Walking Dead's Governor explains his terrifying man-cave

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Jan 14, 2013, 2:52 PM EST

After the buildup of seeing the Governor as a vicious, evil character in the Walking Dead comics—the seemingly nice-but-shady man we met last week on the hit AMC series didn't seem too familiar. At least, not until that shocking final scene. So what did it all mean? Spoilers ahead!

David Morrissey, who plays the TV version of the Governor, is bringing quite a bit more nuance to one of the series' greatest baddies. He seems nice enough, keeping the town of Woodbury safe and inspiring the citizens, at least until he takes out a National Guard unit and slaughters the few remaining troops for their supplies.

But then things got really weird really fast, as we were introduced to the Governor's "man-cave," filled with twitchy zombie heads waterlogged in aquariums. Of course, the iconic reveal was no surprise to readers of the comic. But it didn't lessen the fact that it was creepy as hell.

For Morrissey, the Governor's creepy hobby is just another way to cope in the post-apocalypse. He told Dread Central:

"Well, for me there is a sense of: if you're going to survive in this world you'd better have a thick skin and be able to desensitize yourself to the things that you are going to see around you. And I certainly think there's a sense of the Governor doing that. It's also his plaything. It's his man cave. It's where he goes, so it's about where he looks into the deepest place inside himself and that's where he goes for that. That room is very special to him."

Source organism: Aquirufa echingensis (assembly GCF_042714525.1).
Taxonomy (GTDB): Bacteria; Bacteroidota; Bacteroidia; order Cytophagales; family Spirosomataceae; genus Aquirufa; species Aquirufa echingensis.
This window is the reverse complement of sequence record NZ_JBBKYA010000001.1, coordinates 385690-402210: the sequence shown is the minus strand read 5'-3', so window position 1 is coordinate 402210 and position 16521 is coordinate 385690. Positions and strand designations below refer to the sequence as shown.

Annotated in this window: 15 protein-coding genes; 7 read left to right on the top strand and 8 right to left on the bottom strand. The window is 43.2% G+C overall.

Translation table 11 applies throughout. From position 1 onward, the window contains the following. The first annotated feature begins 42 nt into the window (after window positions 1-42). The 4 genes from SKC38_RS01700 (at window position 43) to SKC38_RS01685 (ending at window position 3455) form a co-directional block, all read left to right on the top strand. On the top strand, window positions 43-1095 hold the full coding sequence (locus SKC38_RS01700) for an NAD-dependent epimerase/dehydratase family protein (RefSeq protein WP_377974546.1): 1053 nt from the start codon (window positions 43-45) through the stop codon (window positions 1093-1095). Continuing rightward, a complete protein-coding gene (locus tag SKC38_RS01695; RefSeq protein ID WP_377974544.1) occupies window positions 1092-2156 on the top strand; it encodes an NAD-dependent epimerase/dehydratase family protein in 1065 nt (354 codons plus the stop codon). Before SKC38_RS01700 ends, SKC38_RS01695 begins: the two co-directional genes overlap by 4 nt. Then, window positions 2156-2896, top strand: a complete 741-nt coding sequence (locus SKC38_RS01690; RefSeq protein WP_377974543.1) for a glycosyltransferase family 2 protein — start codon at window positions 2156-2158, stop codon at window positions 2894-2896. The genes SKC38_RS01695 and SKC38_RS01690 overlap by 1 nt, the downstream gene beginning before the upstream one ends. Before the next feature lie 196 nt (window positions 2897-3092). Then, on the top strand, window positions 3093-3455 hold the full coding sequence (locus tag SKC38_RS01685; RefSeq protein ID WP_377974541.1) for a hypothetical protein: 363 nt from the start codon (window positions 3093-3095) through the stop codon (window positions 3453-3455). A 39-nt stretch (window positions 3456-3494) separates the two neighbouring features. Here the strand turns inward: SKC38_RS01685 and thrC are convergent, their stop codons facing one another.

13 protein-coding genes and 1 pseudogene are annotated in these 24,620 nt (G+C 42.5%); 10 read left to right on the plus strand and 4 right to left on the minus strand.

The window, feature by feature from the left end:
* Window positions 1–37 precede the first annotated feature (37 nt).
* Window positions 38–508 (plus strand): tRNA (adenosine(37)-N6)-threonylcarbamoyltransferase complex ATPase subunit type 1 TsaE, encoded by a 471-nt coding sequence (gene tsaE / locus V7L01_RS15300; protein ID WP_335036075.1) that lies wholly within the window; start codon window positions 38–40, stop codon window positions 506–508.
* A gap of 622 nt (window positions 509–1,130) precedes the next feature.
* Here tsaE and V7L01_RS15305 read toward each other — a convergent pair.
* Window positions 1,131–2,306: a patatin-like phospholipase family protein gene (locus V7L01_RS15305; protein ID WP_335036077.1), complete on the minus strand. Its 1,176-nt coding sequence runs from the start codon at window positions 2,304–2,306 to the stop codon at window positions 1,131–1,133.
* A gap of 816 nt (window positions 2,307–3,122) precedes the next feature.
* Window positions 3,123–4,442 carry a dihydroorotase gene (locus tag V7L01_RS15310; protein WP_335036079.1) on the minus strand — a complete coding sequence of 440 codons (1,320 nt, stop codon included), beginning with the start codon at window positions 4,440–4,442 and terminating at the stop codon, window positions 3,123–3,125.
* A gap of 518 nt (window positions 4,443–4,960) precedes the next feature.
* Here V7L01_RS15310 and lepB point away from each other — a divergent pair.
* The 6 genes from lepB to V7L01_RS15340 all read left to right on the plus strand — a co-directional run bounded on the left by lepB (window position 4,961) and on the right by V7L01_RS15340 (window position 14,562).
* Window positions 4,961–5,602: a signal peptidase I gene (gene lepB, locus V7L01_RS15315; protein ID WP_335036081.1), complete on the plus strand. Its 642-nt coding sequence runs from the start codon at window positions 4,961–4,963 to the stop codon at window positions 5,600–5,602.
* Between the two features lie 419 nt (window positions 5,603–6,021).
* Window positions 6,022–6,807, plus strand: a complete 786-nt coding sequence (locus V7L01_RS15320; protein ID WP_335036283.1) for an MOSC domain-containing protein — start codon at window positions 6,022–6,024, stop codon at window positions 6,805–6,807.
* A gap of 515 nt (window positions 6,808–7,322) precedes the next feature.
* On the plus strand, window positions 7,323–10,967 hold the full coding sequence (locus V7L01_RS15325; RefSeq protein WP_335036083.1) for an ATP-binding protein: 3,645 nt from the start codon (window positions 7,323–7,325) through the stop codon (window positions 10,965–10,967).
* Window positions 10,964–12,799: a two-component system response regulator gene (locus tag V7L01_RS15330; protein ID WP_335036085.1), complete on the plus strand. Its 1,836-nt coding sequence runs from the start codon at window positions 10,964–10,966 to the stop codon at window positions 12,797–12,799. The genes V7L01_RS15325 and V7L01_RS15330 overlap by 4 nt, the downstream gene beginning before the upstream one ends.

Morrissey takes the deep, dark secret concept even further, explaining how that room of heads represents the seedy underbelly of society itself:
"[Y]ou walk out onto any suburban street in the US or the UK or anywhere and you never know what's behind those drapes. So, I feel it's reflective--it can be reflective of any community, and ourselves as well. But I like that the audience has a different relationship with the Governor than the other characters in the show. We get to see him in a personal place where the other characters don't. So we as an audience have a relationship with him that nobody else has, and that's what I really like about it."
What do you think? Do you like the small-screen version of the Governor, or do you prefer the pure evil version from the comics?

(Via Dread Central)